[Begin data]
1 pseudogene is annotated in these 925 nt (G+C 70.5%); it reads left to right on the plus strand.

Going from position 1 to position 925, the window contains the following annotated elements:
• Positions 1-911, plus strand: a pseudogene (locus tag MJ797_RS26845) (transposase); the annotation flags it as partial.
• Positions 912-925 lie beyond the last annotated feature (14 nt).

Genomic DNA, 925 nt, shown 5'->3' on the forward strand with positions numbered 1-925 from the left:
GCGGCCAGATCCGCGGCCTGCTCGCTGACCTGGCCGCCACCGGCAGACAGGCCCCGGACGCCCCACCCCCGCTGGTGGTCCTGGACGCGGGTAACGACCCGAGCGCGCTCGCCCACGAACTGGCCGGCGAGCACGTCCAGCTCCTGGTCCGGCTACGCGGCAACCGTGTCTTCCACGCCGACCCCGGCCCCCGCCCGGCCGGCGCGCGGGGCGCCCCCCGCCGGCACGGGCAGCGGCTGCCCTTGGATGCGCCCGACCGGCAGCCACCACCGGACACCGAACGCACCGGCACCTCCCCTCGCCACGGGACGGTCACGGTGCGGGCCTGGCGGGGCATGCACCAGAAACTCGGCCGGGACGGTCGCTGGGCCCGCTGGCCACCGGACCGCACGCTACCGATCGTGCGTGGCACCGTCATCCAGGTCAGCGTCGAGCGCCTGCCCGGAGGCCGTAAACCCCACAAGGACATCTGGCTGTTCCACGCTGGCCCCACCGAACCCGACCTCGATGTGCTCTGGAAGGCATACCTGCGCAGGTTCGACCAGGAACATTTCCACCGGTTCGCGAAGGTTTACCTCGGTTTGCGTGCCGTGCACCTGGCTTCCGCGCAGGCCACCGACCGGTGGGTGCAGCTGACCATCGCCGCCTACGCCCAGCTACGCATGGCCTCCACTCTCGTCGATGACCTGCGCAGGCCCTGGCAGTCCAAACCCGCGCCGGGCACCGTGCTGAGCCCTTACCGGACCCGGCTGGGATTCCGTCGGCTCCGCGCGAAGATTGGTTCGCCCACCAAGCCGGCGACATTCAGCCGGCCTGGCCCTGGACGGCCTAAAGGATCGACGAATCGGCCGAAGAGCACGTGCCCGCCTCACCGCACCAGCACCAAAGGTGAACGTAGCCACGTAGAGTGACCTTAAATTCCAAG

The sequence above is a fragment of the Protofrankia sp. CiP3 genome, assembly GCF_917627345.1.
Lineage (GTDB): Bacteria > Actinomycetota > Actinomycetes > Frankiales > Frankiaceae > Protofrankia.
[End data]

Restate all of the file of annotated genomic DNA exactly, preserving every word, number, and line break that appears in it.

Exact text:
1 pseudogene is annotated in these 925 nt (G+C 70.5%); it reads left to right on the plus strand.

Going from position 1 to position 925, the window contains the following annotated elements:
• Positions 1-911, plus strand: a pseudogene (locus tag MJ797_RS26845) (transposase); the annotation flags it as partial.
• Positions 912-925 lie beyond the last annotated feature (14 nt).

Genomic DNA, 925 nt, shown 5'->3' on the forward strand with positions numbered 1-925 from the left:
GCGGCCAGATCCGCGGCCTGCTCGCTGACCTGGCCGCCACCGGCAGACAGGCCCCGGACGCCCCACCCCCGCTGGTGGTCCTGGACGCGGGTAACGACCCGAGCGCGCTCGCCCACGAACTGGCCGGCGAGCACGTCCAGCTCCTGGTCCGGCTACGCGGCAACCGTGTCTTCCACGCCGACCCCGGCCCCCGCCCGGCCGGCGCGCGGGGCGCCCCCCGCCGGCACGGGCAGCGGCTGCCCTTGGATGCGCCCGACCGGCAGCCACCACCGGACACCGAACGCACCGGCACCTCCCCTCGCCACGGGACGGTCACGGTGCGGGCCTGGCGGGGCATGCACCAGAAACTCGGCCGGGACGGTCGCTGGGCCCGCTGGCCACCGGACCGCACGCTACCGATCGTGCGTGGCACCGTCATCCAGGTCAGCGTCGAGCGCCTGCCCGGAGGCCGTAAACCCCACAAGGACATCTGGCTGTTCCACGCTGGCCCCACCGAACCCGACCTCGATGTGCTCTGGAAGGCATACCTGCGCAGGTTCGACCAGGAACATTTCCACCGGTTCGCGAAGGTTTACCTCGGTTTGCGTGCCGTGCACCTGGCTTCCGCGCAGGCCACCGACCGGTGGGTGCAGCTGACCATCGCCGCCTACGCCCAGCTACGCATGGCCTCCACTCTCGTCGATGACCTGCGCAGGCCCTGGCAGTCCAAACCCGCGCCGGGCACCGTGCTGAGCCCTTACCGGACCCGGCTGGGATTCCGTCGGCTCCGCGCGAAGATTGGTTCGCCCACCAAGCCGGCGACATTCAGCCGGCCTGGCCCTGGACGGCCTAAAGGATCGACGAATCGGCCGAAGAGCACGTGCCCGCCTCACCGCACCAGCACCAAAGGTGAACGTAGCCACGTAGAGTGACCTTAAATTCCAAG

The sequence above is a fragment of the Protofrankia sp. CiP3 genome, assembly GCF_917627345.1.
Lineage (GTDB): Bacteria > Actinomycetota > Actinomycetes > Frankiales > Frankiaceae > Protofrankia.